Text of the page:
Barb Corso pointed out this distraction three months ago (“Deny Health Care to Millions?“). Now Robert Reich has made the same point in USA Today. (or here)

Political deception and distraction are still wrong and destructive, even if done by the very powerful. They are still wrong, even if done by religious Republicans, even if done (too often) with the collaboration of Democrats. They are still evil, even if done out of ideological motives. This is not a Christian way to proceed.

Reich says:

… Social Security is a place holder. As long as it remains on the domestic agenda, it blocks consideration of the real domestic crisis President Bush doesn’t want to touch: the health care system.

Medicare, the government’s health care program for the elderly, is heading toward bankruptcy faster than Social Security. Its future unfunded liabilities are seven times larger.

Medicaid, the government’s health care program for the poor, is also in trouble. Its costs are rising so fast the White House and congressional Republicans want to whack it by $10 billion over the next five years. But governors don’t want Medicaid cut.

Symptom No. 3 is the increasing number of Americans without health insurance.

Meanwhile, Americans who get health insurance through their employer are suffering sticker shock. That’s because companies are rapidly shifting the escalating costs onto their employees.

The last symptom is the huge financial burden on companies that can’t shift rising health care costs onto employees because of union contracts … Health care is the single most contentious labor-management issue today.

He briefly proposes some interesting ideas for treating our health-care crisis, then wraps up with this:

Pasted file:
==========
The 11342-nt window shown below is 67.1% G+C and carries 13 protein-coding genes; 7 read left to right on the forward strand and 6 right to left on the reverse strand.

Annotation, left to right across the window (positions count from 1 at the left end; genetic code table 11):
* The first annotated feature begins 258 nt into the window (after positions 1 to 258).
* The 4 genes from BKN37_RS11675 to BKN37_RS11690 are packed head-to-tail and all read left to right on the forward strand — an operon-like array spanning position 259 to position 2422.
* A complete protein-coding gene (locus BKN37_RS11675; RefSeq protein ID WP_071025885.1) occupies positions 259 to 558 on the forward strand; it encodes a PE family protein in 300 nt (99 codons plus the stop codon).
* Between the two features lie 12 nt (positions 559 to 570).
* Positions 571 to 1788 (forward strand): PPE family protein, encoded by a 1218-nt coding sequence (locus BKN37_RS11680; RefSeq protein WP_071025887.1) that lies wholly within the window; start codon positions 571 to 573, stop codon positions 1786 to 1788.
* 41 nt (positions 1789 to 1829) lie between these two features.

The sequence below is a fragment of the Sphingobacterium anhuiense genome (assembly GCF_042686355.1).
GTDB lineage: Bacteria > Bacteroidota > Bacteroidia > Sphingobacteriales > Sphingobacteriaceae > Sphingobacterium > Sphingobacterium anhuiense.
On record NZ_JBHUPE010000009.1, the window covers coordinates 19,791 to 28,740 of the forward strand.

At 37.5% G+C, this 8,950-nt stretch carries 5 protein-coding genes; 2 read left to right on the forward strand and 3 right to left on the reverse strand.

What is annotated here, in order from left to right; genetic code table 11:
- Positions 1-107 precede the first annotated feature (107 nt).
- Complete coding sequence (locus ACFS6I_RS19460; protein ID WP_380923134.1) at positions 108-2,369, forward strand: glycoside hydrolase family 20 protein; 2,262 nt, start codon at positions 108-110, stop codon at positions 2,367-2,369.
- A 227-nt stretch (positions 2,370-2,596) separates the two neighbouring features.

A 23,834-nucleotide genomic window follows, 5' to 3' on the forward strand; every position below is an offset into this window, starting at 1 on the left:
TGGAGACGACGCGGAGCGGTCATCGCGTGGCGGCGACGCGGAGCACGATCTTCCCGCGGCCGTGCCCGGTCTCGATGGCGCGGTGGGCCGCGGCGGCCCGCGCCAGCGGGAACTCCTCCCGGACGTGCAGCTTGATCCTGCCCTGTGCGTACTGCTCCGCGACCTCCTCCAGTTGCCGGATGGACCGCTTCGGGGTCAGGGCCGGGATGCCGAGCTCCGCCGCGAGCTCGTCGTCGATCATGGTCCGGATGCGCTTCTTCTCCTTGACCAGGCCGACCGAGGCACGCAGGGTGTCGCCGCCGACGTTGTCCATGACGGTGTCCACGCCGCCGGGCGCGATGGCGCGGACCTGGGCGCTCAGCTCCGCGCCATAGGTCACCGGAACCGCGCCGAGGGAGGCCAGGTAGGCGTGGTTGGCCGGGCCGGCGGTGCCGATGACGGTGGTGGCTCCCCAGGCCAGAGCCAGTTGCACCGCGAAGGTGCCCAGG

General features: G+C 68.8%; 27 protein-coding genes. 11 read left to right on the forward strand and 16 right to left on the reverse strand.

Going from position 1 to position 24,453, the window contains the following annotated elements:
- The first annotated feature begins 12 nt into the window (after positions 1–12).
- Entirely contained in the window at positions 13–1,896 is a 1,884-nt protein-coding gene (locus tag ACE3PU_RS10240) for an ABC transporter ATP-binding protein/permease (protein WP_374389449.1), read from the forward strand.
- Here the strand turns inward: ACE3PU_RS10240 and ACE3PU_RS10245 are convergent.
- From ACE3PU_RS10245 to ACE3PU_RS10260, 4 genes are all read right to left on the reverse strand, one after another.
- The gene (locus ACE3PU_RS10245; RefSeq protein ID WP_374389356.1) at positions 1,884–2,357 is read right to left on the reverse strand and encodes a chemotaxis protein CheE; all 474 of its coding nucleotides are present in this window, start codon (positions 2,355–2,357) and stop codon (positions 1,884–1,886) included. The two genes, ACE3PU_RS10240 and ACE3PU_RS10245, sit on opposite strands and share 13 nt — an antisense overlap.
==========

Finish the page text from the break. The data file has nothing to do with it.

It’s the perfect time to respond to America’s health care crisis. With the middle class squeezed by soaring costs, big companies reeling and governors screaming, the political momentum is there.

But the Bush administration doesn’t want to tackle it … [and] … They know the nation can pay attention to only one big domestic crisis at a time. So they’re using the fake crisis of Social Security as a diversion. That’s a shame. The real crisis of health care demands the nation’s real attention.

It’s not just “a shame.” It’s shameful. I think we need to remind ourselves and all Christians in this great land over, and over, and over again that Jesus said, “Inasmuch as you have done it unto one of the least of these brothers of mine, you have done it unto Me.” I assume that applies to what we have done to hurt as well as what we have done to help.

What are we doing, what are we about to do, to all these millions of ordinary people? It would be a different story if there was just disagreement on how to actually work on and solve these problems. But to deliberately misrepresent them or distract us from them is not acceptable behavior.

How does Jesus take that? Does the Holy One have any reaction at all?

Robert B. Reich, former U.S. secretary of Labor, is professor of social and economic policy at Brandeis and founder and regular writer for American Prospect. See his recent article there, “Changing the Subject: Social Security is not a crisis. What we need are answers to the oil and health-care crises.”